Feb 17. Carbon dash. Couldn't help putting in the gauges and switches for a photo... it does look nice. The switches are, left to right, top to bottom, spare, spare, radiator fan, alternator hi/low, starter button, hi beam, vent fan, high/low pressure fuel pumps, headlights, emergency flasher, key, windshield wiper, and brake bias (the large red knob.) The missing gauge will be an air-fuel ratio meter.

Okay, a puzzle; you see the headlight switch below? Notice it's missing from the dash, in the center-right hole. It's a standard “GM” type switch bought through Painless Performance. I wasted about 30 minutes trying to get the dumb knob off and I can't! I even disassembled it to see how the shaft is fixed in place – no luck. I've tried pushing it in, pulling it out, turning it pass the stops, in both directions, and there's of course no set screw; I've tried everything short of breaking it, and it just mocks me.

Feb 18. Switch problem solved. Sure enough, there is a “secret handshake” to get the knob off. There's a little button on the bottom of the assembly which must be held in, and the shaft pulls completely out – the shaft is permanently attached to the knob. Good thing I didn't pull on it too hard.

Feb 8. Helped work on my buddy's house again. Amazing what can get done when there's a bunch of people working together. Like the barn-raising scene in the movie “Witness.”

Feb 9. Worked on the dash a bit. Cut and rewelded part of the frame because it bowed outward on the right side. As it was in a very visible area it would have driven me nuts... it just had to be fixed.

I gave in to using a carbon dash panel. I say “gave in” because it rates high on the “Rice meter”, but in this case it serves the purpose well - dark color, matte finish, and light weight. The left two photos show where the gauges will go. Also visible is the “keep-out” zone, the area hidden by the steering wheel. Another example of, “I get to make it how I want,” and that means no hidden gauges. (Case in point, my Toyota pickup truck has a clock I hardly ever see. They put the clock in what can only be called the most stupid place on the dash, right behind the steering wheel so the driver has to lean about a foot over to see it. Bonehead designers. The right side of the dash will hold all the switches but I haven't decided exactly what goes where yet.

The right two photos show the carbon honeycomb, about 0.5” thick. Wish it was thinner, but beggars can't be choosers. The back side will have to be routed out so the switches seat onto just the front layer, otherwise the mounting screws will crush the honeycomb.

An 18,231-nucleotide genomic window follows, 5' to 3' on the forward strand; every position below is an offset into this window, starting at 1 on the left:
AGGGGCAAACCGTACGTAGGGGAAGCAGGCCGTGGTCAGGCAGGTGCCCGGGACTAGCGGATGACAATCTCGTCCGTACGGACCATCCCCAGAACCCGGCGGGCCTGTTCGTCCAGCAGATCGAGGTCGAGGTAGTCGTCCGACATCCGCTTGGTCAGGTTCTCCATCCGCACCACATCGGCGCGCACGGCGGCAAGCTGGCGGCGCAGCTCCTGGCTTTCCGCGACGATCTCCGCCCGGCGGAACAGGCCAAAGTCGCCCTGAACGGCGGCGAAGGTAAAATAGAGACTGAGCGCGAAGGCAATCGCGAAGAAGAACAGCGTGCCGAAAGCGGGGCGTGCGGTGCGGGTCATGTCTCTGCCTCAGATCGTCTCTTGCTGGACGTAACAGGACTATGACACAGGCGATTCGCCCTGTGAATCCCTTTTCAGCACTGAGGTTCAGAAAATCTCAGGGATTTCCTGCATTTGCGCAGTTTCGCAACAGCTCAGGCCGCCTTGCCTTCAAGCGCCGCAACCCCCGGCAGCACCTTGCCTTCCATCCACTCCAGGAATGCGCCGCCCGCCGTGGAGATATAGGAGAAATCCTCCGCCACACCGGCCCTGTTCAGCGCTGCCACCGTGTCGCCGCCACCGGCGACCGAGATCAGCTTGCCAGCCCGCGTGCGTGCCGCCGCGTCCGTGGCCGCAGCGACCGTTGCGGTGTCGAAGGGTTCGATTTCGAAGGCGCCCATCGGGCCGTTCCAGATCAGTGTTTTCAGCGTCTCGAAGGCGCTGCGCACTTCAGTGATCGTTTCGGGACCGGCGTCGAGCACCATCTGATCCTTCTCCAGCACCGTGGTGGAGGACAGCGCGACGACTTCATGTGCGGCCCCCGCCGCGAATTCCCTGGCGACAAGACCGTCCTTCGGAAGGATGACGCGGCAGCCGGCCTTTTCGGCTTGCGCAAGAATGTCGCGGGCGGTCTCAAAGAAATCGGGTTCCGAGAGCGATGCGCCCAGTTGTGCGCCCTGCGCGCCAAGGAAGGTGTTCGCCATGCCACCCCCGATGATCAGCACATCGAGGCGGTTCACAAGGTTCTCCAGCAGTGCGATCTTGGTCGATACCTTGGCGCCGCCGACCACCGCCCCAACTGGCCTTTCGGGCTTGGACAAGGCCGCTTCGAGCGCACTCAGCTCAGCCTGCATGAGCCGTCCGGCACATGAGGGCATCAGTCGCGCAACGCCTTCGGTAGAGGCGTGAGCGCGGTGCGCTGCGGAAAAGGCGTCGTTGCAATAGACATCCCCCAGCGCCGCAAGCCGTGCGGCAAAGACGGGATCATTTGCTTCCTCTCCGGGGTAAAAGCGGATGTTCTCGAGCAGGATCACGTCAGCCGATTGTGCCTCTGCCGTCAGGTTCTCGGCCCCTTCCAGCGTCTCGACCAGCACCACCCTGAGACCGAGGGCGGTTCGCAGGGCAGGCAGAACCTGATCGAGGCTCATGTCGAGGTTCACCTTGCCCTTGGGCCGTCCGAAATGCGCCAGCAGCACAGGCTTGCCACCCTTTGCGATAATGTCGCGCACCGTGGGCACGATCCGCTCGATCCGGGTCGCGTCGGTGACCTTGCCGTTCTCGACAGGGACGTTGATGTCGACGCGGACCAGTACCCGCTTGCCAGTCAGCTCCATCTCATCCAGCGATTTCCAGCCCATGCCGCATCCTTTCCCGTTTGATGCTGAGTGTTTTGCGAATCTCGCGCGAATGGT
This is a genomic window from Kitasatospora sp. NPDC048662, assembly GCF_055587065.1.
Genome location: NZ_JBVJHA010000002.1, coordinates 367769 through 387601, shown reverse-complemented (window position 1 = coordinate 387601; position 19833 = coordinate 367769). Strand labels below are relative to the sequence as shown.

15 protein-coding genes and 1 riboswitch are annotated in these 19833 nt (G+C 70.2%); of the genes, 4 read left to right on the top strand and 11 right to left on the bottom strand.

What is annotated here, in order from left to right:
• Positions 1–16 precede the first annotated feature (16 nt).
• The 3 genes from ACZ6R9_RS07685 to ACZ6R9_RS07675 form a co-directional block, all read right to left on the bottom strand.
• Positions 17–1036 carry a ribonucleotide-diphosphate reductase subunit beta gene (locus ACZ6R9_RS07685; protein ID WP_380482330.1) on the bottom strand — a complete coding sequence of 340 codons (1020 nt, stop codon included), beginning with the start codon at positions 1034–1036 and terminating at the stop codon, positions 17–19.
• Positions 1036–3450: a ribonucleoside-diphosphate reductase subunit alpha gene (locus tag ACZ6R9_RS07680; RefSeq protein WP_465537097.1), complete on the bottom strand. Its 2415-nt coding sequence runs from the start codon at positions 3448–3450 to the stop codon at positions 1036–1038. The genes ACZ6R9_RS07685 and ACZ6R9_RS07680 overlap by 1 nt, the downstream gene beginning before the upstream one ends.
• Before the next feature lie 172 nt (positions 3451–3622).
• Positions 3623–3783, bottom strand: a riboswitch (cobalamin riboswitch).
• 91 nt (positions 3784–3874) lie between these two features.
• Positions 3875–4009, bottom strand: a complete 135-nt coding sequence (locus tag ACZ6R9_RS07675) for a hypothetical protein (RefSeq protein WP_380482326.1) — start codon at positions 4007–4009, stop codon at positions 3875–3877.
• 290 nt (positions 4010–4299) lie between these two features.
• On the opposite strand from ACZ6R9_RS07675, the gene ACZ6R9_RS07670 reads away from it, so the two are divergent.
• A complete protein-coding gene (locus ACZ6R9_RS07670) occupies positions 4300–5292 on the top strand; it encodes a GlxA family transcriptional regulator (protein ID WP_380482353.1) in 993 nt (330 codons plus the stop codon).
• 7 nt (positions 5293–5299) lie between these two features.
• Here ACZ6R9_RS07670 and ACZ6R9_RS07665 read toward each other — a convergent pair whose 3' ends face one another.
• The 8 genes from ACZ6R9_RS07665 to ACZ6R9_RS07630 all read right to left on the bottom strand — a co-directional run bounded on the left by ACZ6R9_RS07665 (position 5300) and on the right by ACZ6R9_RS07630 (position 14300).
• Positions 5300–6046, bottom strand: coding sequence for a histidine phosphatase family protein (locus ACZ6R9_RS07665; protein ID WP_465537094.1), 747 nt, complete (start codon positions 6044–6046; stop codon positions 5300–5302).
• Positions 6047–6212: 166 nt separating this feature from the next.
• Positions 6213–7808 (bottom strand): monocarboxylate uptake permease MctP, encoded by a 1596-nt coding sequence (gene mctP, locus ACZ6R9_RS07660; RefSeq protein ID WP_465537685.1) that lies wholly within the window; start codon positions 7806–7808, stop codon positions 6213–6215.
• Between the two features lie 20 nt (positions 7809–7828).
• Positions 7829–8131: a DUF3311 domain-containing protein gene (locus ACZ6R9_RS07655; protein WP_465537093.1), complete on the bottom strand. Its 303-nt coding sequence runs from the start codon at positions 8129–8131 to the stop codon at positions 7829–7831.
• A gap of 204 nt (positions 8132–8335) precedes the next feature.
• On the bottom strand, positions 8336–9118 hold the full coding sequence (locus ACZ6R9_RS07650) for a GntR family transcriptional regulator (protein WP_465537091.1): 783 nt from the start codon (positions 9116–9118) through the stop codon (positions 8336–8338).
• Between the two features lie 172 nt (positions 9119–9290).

I've been thinking a lot about the body shell. A buddy has just about convinced me to do the lay up myself. Need to see if I can borrow the mould... I've heard a rumor that it would cost about the same to do it myself as it would to have a company do it, due to their much lower composite costs... that seems unlikely, but we'll see. As I've said before, the day is coming that I'll be needing it. For example I need to know where the dash will tie into the base of the windshield, and where exactly the sealing flange needs to be forward of the dash.

Someone asked that I post more photos of the “whole project” rather than the closeups I usually take. I'll try, but the problem is they'd all look the same! That is, all the work typically occurs in little tiny areas. A full shot would look exactly the same week to week... other then the neighbor's tree's getting taller across the street...

Feb 1. Columbia - a very sad day. But in a way I admire them, they went out in style, doing what they loved, with the end coming quickly. Far better than wasting away in a hospital for months. They got to see a little bit of our solar system, now they get to see the entire universe...

Spent Saturday with friends helping a buddy finish his house, as he recovers from surgery. I've heard this many times about helping others and it's true, you give and get back more. In my case I got to see how to do many aspects of interior finishing that I always thought I couldn't do, which makes me feel much more confident now about doing a future home remodel.

Feb 2. Finally finished the dash frame, which of course took longer than I expected. The curves look far better than a sharp edged dash would; a lot of work but I'm happy with it.